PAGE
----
Growing up in rural, southern England, I got used to narrow, winding roads. My first exposure to long, dead straight roads was in Libya, but I would usually fly deep into the desert so it was during my time in South Africa that I really started to become conscious of them.
The long, straight road was at first liberating. Free from the twists and turns I could see just where I was going. But they soon became tedious, because I couldn’t get where I wanted to go fast enough. I could literally see where I was going to be in 15 or 20 minutes (when towing a trailer or driving the speed limit).
I soon grew to hate them, longing again for the narrow twists and turns of the single-lane roads around my home where each curve in the road brought excitement tinged with the danger of encountering an approaching vehicle.
To drive the narrow, single-lane roads of Wiltshire I needed to be alive, tuned in to the vehicle I was driving and the world around me. I soon found when driving the long straight roads in South Africa I tuned out and I constantly had to find things to do with my mind to protect myself from the crushing boredom and monotony.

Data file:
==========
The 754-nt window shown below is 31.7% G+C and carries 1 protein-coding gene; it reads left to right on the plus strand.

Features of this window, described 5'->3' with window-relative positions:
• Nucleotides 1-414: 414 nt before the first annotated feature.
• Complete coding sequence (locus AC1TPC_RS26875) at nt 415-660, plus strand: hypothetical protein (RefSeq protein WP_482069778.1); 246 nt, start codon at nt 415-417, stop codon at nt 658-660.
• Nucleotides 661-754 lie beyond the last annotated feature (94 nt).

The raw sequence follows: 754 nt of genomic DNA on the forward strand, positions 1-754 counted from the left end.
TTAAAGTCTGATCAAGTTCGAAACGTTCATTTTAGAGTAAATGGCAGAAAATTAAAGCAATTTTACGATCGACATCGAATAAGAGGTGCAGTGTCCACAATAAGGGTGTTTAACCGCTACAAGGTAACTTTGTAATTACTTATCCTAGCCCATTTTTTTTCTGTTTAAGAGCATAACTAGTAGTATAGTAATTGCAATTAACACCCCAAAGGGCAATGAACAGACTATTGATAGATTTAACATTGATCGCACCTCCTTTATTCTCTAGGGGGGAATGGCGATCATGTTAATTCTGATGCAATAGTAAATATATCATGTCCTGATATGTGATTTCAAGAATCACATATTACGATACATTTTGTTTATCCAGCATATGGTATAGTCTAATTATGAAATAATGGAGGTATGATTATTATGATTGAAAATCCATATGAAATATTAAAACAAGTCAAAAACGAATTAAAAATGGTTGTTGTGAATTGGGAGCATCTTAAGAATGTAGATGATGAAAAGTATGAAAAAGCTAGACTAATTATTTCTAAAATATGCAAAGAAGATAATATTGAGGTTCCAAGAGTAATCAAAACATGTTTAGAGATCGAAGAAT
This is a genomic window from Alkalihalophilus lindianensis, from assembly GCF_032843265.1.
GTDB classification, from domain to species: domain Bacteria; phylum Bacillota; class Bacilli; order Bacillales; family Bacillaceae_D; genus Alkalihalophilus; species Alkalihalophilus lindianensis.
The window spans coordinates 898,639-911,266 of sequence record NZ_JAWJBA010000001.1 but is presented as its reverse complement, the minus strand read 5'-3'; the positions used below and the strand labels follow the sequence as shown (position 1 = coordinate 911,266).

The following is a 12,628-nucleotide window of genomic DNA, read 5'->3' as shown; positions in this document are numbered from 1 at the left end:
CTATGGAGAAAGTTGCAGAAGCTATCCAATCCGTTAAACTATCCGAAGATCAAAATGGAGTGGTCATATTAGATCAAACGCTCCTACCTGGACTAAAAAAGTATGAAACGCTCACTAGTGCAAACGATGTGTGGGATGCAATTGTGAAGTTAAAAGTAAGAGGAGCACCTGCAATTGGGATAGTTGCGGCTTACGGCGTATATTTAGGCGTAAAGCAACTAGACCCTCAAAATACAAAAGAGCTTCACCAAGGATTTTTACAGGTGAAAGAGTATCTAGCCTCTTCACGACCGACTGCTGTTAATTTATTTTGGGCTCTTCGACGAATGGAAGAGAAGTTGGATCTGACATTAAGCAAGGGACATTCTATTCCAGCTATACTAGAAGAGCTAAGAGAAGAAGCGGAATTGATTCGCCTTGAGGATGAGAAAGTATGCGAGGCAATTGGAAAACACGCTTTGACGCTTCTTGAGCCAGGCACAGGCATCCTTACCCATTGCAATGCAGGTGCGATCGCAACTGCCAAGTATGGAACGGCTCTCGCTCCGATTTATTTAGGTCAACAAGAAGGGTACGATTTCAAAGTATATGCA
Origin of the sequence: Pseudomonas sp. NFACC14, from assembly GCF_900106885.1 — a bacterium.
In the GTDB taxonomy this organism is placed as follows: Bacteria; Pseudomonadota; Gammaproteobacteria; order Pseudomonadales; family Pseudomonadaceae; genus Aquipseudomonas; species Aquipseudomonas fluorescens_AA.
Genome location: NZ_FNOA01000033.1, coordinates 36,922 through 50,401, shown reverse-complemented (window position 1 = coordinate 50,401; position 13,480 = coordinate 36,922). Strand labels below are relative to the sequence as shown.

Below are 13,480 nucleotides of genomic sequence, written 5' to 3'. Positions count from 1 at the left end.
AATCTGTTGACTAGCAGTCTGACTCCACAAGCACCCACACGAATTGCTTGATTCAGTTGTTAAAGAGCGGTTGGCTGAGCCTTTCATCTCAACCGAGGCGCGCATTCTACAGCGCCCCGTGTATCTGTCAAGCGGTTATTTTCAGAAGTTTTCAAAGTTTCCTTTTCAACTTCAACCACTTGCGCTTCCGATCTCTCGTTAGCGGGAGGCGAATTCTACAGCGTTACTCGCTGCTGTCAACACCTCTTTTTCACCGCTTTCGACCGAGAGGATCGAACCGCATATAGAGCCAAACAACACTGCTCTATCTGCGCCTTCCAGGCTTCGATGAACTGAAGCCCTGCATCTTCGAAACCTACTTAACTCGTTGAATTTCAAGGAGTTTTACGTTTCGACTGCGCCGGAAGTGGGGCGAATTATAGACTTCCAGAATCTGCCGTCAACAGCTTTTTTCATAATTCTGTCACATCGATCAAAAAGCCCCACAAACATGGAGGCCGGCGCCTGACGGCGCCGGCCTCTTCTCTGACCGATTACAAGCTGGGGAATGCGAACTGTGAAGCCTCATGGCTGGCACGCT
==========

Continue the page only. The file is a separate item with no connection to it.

Roads, be they straight or winding, enable us to get from A to B, but at the same time, they constrain us to a vision set by someone else, to travel a path blazed by others.
When people ask me where I most enjoyed working my immediate response is, “Libya”. Most are stunned at this response but for the vast majority of my time in Libya, I worked in the desert where there were no roads. There were no fences hemming me in. I was free to travel in any direction I wanted to.
January is usually the time when people set out on a new path with the best of intentions. But by the end of January, most resolutions lie in tatters. Perhaps that’s because our goals are really someone else’s. The roads we have embarked upon are long, straight, and boring, laid out before us by some forgotten surveyor whose motivation was completely different to our own.
So if you find your resolutions unfulfilling, take a moment to stop and look around you. You’ll likely find a different destination or a more interesting route is close at hand.